When it comes to bias, doctors need to do their homework
“I have no doubt, given my extensive experience in health care and being a Black woman in America, that we as health care professionals have made the same mistakes as Chris Harrison with our patients. Instead of listening to and validating our patients’ concerns, we make excuses for ourselves or the people who have caused the injustice that our patients are experiencing. Effectively we delegitimize or invalidate their concerns, and we exacerbate their pain due to the experience. In some ways, our role as clinicians, combined with the reason for them seeking health care, magnifies and even eclipses the pain from the original experience causing an even more damaging effect. Whether or not we believe their experience is real or perceived is irrelevant. We are no authority to know the difference, and when a patient is in our care, it is our responsibility to place their needs first.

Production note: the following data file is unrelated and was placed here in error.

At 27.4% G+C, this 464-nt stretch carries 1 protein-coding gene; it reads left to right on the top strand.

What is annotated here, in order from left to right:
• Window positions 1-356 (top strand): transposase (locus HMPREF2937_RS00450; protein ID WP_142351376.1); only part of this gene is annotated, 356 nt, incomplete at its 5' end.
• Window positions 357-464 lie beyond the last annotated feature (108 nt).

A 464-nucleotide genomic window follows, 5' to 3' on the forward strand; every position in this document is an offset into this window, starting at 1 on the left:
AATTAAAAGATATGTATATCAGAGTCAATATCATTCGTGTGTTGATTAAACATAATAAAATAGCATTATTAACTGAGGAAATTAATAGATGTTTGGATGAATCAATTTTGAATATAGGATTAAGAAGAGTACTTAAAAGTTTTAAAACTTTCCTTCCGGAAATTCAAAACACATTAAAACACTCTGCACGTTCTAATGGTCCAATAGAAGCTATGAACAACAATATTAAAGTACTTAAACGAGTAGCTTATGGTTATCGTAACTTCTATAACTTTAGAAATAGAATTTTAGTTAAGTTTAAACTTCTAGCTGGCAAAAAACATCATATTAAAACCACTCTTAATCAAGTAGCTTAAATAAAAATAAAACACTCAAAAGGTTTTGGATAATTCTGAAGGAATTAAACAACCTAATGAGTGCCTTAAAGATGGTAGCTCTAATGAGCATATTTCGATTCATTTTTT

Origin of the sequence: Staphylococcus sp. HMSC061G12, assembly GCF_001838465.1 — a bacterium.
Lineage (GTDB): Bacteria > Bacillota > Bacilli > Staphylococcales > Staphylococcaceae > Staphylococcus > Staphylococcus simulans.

As health care professionals, we should strive to validate our patients’ feelings and offer comfort whether or not we agree about the etiology. Resist the urge to justify or defend the perceived abusers. I believe that this could potentially improve our relationship with our patients and improve their care and, as a bonus, make us more empathetic to the other people in our lives.”
Monique Rainford is an obstetrician-gynecologist.
She shares her story and discusses her KevinMD article, “When it comes to bias, doctors need to do their homework.” (https://www.kevinmd.com/blog/2021/07/when-it-comes-to-bias-doctors-need-to-do-their-homework.html)